Mayor Watson tells CTV Morning Live that the Quebec Government’s decision to move Gatineau into the “red zone” two days after Ontario moved Ottawa to a modified Stage 2 should help.

“We are a close relationship and when things happen in Gatineau there’s often a trickle effect over here and I think the fact that we’re both in the red zone, and Quebec of course is the worst hit province, at least levels the playing field for our restaurants and bars,” said Watson.

“I think in the past what had happened was our restaurants and bars would close and then the ones in Gatineau would stay open, and then people from Ottawa would go over there irresponsibly, in my opinion, and then come back potentially with the virus and spread it here.”

While border checkpoints would limit the non-essential travel across the Ottawa-Gatineau border, Watson says that’s not the way to beat COVID-19.

“The message is very clear, stick to your household. This is not the time to have an AirBNB party or a keg party in your backyard, or have 20 people or 30 people in for an engagement party. I know a lot of these get-togethers are important socially for people and emotionally, but we have to ask people to be reasonable and responsible, and this is not the year to do those kinds of things.”

Roberts asked the mayor if he would have a conversation about border checkpoints with Gatineau’s mayor.

“I had it the first go-around, but at the end of the day I also respect their jurisdiction and their autonomy. It is the province that would have to impose that, not the municipality,” said Watson.

“From our perspective, we don’t think it’s an effective use of resources. We want to continue to get the message across that we can win this battle against COVID-19 if we socially distance, we wear a mask, we actually follow the simple rules that are put forward.”

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Ottawa woman breaks 14-day quarantine rule to work at long-term care home: police

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OTTAWA — A 53-year-old Ottawa woman is facing charges under the federal Quarantine Act after Ottawa police say she failed to self-isolate for 14 days after travelling abroad and returned to work at a long-term care home.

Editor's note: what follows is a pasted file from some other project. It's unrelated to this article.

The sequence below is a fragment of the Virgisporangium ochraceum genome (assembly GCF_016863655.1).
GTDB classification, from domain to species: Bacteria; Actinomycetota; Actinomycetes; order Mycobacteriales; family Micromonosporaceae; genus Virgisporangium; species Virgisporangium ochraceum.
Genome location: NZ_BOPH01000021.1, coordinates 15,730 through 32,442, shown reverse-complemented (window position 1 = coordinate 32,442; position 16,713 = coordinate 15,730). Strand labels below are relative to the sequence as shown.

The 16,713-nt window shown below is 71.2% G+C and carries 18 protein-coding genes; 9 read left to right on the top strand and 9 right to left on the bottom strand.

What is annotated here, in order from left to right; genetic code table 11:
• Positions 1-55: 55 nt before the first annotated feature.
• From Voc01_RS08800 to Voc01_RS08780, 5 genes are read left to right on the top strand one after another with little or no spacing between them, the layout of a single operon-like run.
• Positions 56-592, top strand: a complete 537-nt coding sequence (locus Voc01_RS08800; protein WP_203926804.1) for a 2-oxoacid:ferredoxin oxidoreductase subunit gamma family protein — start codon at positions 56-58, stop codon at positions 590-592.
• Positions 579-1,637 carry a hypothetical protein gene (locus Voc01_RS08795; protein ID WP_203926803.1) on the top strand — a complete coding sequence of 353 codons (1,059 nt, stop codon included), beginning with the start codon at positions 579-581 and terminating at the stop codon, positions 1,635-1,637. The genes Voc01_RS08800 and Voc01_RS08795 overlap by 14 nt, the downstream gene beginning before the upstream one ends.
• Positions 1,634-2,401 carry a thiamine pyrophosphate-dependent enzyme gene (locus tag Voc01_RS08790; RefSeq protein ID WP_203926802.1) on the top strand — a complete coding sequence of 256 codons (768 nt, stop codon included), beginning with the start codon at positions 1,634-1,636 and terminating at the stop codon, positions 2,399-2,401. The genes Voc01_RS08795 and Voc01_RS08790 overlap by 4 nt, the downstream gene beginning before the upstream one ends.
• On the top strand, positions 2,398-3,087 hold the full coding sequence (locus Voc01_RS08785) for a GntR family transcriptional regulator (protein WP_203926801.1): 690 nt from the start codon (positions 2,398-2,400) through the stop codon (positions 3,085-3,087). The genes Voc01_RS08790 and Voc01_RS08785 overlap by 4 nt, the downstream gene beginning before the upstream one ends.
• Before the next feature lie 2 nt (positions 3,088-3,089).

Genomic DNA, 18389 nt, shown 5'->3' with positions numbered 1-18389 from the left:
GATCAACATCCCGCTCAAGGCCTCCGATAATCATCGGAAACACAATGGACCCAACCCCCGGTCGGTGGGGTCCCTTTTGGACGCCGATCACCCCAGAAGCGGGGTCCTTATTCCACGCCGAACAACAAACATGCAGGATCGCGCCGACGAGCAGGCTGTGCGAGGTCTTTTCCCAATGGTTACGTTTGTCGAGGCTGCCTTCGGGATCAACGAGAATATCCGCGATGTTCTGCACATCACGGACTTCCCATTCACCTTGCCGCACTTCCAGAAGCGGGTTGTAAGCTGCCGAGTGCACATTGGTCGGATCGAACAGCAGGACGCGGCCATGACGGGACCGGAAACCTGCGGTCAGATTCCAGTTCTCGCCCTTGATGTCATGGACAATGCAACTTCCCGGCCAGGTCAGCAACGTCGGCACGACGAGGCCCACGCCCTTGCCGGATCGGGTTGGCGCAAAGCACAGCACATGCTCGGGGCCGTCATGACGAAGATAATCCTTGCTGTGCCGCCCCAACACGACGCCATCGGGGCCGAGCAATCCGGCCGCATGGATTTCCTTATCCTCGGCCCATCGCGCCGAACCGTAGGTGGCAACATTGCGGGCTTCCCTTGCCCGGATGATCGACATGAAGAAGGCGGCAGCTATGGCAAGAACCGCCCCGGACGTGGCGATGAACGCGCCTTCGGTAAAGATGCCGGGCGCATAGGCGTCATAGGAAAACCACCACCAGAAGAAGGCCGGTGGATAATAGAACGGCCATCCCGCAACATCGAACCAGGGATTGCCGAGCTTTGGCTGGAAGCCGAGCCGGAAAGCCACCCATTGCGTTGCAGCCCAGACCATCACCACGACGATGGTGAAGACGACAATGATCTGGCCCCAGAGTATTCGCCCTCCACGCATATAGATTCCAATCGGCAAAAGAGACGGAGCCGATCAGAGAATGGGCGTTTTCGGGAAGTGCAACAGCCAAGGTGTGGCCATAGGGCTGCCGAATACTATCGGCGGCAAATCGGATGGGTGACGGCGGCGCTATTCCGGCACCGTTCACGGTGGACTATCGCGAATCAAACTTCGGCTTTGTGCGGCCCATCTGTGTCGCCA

Ottawa Police say information was received indicating that an Ottawa woman had travelled abroad. She returned to Canada on Sept. 26, so she was required under federal law to quarantine for 14 days, until Oct. 9

“The woman decided not to respect this order and went to work on Sept. 30 at a long-term health facility in Ottawa,” police said in a news release. “When management was apprised of the situation, she was immediately sent home. The facility immediately activated mitigating self-isolation and cleaning protocols and informed all persons that had been in contact with the subject.”

Police say none of the residents of the long-term care facility have tested positive for COVID-19 as a result of the woman attending work.

Ottawa police say this is the first person they have charged under the Quarantine Act during the pandemic.

The woman is charged with failing to comply with entry condition under section 58 of the Quarantine Act and cause risk of imminent death or serious bodily harm under section 67 of the Quarantine Act.

The maximum penalty for causing risk of imminent death or serious bodily harm is a $1 million fine and three years in prison. For failing to self-isolate for 14 days, she faces a $750,000 fine and up to six months in jail.

Police did not release the name of the woman, nor where she worked. The woman is due in court on Nov. 24.

Ottawa Mayor Jim Watson’s office issued a statement following the announcement of the charges.

“Mayor Watson was disturbed to learn about the alleged carelessness of the individual in question. This type of reckless behaviour could have harmed their colleagues, and more importantly, the residents of the long term care home. We must all do our part to limit the spread of COVID-19 in our community.”